NEW YORK ( TheStreet) -- Software giant Adobe (ADBE - Get Report), which is due to report third-quarter earnings on Tuesday, has become (on many levels) a very interesting story. Without a doubt, this company still has a say not only in the world of digital media, but also in content distribution and consumption.
But it's unclear, though, whether management can effectively prioritize the company's collective ambitions.
You see, over the past couple of years, Adobe has struggled to grow revenue and margins on its once-dominant creative suite applications -- the one that includes popular titles like Pagemaker and Dreamweaver. Free offerings from rivals like Google (GOOG - Get Report) and software alternatives from Apple (AAPL - Get Report) and Microsoft (MSFT - Get Report), began eating into Adobe's market share. Not to mention, each of these companies had cloud-distribution advantages, an area Adobe had yet to adopt.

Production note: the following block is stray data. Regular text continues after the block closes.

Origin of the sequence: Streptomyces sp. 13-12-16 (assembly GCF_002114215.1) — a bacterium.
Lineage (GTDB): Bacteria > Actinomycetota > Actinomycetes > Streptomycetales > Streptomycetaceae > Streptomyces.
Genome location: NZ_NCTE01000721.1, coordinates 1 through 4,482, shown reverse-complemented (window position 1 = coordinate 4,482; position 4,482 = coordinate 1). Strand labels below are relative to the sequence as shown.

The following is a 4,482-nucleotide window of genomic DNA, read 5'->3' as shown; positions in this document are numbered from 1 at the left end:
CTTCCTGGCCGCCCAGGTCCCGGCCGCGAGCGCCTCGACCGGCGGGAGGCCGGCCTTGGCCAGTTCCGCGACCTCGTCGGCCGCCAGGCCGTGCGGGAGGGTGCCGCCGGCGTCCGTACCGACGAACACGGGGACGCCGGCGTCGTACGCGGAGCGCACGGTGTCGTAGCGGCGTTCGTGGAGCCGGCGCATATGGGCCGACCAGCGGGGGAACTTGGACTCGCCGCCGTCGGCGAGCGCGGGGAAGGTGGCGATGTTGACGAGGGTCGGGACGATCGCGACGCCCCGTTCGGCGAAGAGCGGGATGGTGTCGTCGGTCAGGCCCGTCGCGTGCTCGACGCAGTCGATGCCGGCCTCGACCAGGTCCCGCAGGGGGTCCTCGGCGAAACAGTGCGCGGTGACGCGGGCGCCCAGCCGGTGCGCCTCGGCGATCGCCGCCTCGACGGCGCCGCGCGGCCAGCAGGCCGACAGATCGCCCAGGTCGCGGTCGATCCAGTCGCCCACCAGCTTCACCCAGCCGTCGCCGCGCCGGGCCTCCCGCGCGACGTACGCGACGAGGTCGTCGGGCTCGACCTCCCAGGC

In a case of "if you can't beat them, join them," Adobe has been working to transition its business from software sold in a box to a cloud/subscription-based model. On top of that, Adobe recently announced a $600 million all-cash deal to acquire Neolane, a privately held French company France that specializes in cross-channel campaigns.Given Neolane's capabilities in online and offline marketing, I won't dispute that this acquisition makes perfect sense. But again, given Adobe's transition, I have to question the timing. And I believe that this just might have been a case where management has bitten off more than it can chew. The other concern is with Adobe's digital media business, which has been -- as I said --shedding revenue, including a drop of 18% in the June quarter. I appreciate that management has decided to move away from this business. But it's still an important source of cash flow. Not to mention, this brings up a very important question: To what extent can Adobe offset these declines, while (at the same time) implementing a new business model, given Neolane's annual revenue of (only) $60 million, which amounts to just 1% of Adobe's 2012 total sales of $4.4 billion? To be perfectly honest, beyond the software synergies, I'm not seeing what Adobe hopes to accomplish here.